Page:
Watching your best player flirt with another club and the possibility of leaving is always fairly painful. Pogba's claim that "I give it my all for United always" is of little comfort, especially when his start to the season has been anticlimactic, with him acknowledging that his attitude wasn't right in his team's defeat against Brighton.

But if he wants to go, United should allow him to leave. The medal he won this summer will only add to his astronomical transfer value. Yet the more depressing reality is that it is unlikely United will know how to spend it. If their transfer business following Ronaldo's sale is anything to go by, as well as the many windows since, there's small comfort in knowing they can demand a large sum for him.

In the summer, given a choice between the player and manager, many supporters would have picked the former. He was seen as the long-term hope for the club while Jose Mourinho was only ever going to make it until the end of the season, at most. Yet Mourinho has seen his stock rise in recent weeks, with fans in the Stretford End and the away end at Burnley making their feelings known, and the manager reciprocated by entering the pitch to applaud them.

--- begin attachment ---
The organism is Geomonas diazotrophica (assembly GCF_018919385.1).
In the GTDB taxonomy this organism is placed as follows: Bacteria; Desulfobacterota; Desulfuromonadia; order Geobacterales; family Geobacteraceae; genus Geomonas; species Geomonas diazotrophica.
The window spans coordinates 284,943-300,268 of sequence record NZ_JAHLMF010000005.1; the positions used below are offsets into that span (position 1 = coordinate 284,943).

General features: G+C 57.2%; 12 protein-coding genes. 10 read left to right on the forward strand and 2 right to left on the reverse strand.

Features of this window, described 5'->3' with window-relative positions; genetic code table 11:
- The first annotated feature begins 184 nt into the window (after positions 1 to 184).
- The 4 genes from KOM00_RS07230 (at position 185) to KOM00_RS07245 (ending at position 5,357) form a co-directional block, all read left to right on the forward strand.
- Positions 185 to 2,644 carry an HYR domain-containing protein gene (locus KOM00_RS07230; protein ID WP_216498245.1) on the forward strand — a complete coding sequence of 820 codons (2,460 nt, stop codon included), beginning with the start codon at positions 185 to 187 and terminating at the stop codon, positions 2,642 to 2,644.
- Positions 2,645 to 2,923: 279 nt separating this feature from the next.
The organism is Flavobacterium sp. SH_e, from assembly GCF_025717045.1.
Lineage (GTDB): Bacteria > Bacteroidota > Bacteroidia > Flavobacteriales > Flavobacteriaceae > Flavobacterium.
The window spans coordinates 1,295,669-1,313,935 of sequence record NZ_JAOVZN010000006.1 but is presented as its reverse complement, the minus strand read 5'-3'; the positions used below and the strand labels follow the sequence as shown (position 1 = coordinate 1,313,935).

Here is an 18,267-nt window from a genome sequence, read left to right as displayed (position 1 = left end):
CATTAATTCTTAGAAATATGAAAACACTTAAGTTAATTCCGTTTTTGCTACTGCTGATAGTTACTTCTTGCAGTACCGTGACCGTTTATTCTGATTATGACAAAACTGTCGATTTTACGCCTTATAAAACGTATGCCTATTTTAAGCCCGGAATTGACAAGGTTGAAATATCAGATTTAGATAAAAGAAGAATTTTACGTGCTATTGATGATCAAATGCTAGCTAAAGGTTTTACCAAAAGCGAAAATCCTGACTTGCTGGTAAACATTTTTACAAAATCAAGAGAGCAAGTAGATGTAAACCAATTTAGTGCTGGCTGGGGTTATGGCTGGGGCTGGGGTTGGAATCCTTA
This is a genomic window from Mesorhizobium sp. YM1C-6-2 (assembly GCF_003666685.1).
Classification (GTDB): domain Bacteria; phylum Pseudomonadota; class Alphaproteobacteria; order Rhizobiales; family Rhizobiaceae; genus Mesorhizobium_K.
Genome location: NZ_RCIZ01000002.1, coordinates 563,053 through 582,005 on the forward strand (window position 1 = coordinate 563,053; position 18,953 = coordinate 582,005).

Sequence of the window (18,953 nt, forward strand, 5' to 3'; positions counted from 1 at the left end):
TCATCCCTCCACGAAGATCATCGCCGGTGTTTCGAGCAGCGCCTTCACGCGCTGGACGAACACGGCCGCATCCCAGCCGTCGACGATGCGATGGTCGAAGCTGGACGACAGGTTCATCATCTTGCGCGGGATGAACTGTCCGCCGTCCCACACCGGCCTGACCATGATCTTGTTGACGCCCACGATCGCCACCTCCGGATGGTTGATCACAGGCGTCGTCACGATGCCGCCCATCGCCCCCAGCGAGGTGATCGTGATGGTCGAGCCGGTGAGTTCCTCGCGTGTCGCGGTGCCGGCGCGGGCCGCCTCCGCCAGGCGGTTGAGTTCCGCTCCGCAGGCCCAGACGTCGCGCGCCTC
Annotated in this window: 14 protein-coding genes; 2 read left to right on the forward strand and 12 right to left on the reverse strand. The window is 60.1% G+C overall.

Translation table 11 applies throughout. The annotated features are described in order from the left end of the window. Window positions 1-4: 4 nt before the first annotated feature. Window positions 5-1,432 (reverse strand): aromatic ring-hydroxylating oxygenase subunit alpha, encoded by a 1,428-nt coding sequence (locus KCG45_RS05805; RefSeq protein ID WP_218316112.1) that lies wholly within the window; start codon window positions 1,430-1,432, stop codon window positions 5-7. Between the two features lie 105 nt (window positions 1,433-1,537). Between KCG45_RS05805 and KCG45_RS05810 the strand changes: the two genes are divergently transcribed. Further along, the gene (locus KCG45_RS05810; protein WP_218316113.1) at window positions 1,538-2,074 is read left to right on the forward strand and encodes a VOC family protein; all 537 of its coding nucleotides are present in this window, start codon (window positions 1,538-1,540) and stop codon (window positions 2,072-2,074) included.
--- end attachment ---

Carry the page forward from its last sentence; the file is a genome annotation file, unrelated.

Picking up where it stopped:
Pogba's latest comments won't endear him to the fanbase, though, and his timing in kicking up a fuss seems puzzling. It's hard to imagine the club would let him leave in January, so he should prepare himself for a long season ahead if he's unhappy enough to keep cryptically voicing his displeasure now.

It's difficult to pinpoint just one thing that may have lead Pogba to be unsure about his position at the club. His apparent falling-out behind the scenes with Mourinho won't have helped, even if both parties deny there are problems.